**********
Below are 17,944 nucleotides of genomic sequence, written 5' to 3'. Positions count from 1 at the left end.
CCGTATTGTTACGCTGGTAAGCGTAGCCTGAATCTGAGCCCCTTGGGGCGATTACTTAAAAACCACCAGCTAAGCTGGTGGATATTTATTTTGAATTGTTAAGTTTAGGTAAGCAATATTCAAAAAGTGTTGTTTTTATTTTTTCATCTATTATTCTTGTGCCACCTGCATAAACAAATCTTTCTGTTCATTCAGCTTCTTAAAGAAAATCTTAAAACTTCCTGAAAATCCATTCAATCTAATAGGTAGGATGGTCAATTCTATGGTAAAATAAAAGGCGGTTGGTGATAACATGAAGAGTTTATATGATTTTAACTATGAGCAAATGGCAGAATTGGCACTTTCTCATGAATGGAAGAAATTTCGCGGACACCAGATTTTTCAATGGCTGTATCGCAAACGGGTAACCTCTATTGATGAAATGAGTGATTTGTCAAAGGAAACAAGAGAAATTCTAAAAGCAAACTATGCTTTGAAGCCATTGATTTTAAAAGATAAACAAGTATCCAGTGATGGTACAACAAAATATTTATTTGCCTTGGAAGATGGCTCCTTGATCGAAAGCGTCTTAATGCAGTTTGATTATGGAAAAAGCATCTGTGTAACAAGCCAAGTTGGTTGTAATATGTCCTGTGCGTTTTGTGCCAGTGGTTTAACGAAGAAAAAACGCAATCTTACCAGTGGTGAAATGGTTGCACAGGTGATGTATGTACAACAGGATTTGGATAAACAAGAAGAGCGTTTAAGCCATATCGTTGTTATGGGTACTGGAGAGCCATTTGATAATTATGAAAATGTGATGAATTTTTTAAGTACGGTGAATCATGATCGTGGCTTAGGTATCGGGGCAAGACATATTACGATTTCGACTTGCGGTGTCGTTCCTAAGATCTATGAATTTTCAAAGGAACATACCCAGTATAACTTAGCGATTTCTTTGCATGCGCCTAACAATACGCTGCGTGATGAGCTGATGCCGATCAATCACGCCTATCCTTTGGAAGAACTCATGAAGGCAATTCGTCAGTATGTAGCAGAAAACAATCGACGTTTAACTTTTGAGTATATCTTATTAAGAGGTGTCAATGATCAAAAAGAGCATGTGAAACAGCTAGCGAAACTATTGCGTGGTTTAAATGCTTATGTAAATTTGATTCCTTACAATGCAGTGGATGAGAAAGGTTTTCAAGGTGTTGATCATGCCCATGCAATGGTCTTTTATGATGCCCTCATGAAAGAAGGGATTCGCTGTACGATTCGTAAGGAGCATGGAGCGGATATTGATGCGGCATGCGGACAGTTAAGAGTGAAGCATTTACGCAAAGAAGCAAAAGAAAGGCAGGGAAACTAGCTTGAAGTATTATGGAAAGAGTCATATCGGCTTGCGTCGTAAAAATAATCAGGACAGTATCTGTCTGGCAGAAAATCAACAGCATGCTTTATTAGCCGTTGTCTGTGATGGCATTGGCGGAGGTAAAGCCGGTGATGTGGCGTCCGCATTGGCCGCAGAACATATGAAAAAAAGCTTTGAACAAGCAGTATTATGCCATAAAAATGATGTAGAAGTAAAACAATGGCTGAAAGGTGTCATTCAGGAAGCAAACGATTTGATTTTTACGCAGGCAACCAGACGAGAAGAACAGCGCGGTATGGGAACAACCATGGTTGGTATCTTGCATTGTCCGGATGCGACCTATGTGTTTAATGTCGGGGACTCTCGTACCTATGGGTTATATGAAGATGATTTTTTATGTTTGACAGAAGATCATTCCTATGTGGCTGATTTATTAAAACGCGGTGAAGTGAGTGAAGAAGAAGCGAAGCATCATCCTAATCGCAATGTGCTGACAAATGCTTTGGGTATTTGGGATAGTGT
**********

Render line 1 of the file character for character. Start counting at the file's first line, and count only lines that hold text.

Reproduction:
Below are 17,944 nucleotides of genomic sequence, written 5' to 3'. Positions count from 1 at the left end.